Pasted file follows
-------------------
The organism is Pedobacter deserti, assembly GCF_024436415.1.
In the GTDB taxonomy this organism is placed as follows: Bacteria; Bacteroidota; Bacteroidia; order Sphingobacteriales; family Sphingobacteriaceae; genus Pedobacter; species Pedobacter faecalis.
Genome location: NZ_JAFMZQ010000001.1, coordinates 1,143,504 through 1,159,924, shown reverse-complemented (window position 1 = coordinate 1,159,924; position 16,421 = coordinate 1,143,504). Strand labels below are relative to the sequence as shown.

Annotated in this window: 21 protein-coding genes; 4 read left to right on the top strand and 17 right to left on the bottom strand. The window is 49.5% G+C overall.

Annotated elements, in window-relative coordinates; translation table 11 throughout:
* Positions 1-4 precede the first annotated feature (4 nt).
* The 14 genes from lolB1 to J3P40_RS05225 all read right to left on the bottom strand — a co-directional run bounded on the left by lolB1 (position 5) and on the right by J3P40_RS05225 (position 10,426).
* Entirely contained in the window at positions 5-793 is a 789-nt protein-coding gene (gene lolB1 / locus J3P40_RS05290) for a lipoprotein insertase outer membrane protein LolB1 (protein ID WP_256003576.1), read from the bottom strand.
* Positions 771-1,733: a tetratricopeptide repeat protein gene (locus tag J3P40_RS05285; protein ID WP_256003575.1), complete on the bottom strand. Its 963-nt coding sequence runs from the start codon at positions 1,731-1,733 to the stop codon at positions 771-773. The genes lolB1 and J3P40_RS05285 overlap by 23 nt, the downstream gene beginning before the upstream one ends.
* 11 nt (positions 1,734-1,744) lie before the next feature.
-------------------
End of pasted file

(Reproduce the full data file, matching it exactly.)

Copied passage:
The organism is Pedobacter deserti, assembly GCF_024436415.1.
In the GTDB taxonomy this organism is placed as follows: Bacteria; Bacteroidota; Bacteroidia; order Sphingobacteriales; family Sphingobacteriaceae; genus Pedobacter; species Pedobacter faecalis.
Genome location: NZ_JAFMZQ010000001.1, coordinates 1,143,504 through 1,159,924, shown reverse-complemented (window position 1 = coordinate 1,159,924; position 16,421 = coordinate 1,143,504). Strand labels below are relative to the sequence as shown.

Annotated in this window: 21 protein-coding genes; 4 read left to right on the top strand and 17 right to left on the bottom strand. The window is 49.5% G+C overall.

Annotated elements, in window-relative coordinates; translation table 11 throughout:
* Positions 1-4 precede the first annotated feature (4 nt).
* The 14 genes from lolB1 to J3P40_RS05225 all read right to left on the bottom strand — a co-directional run bounded on the left by lolB1 (position 5) and on the right by J3P40_RS05225 (position 10,426).
* Entirely contained in the window at positions 5-793 is a 789-nt protein-coding gene (gene lolB1 / locus J3P40_RS05290) for a lipoprotein insertase outer membrane protein LolB1 (protein ID WP_256003576.1), read from the bottom strand.
* Positions 771-1,733: a tetratricopeptide repeat protein gene (locus tag J3P40_RS05285; protein ID WP_256003575.1), complete on the bottom strand. Its 963-nt coding sequence runs from the start codon at positions 1,731-1,733 to the stop codon at positions 771-773. The genes lolB1 and J3P40_RS05285 overlap by 23 nt, the downstream gene beginning before the upstream one ends.
* 11 nt (positions 1,734-1,744) lie before the next feature.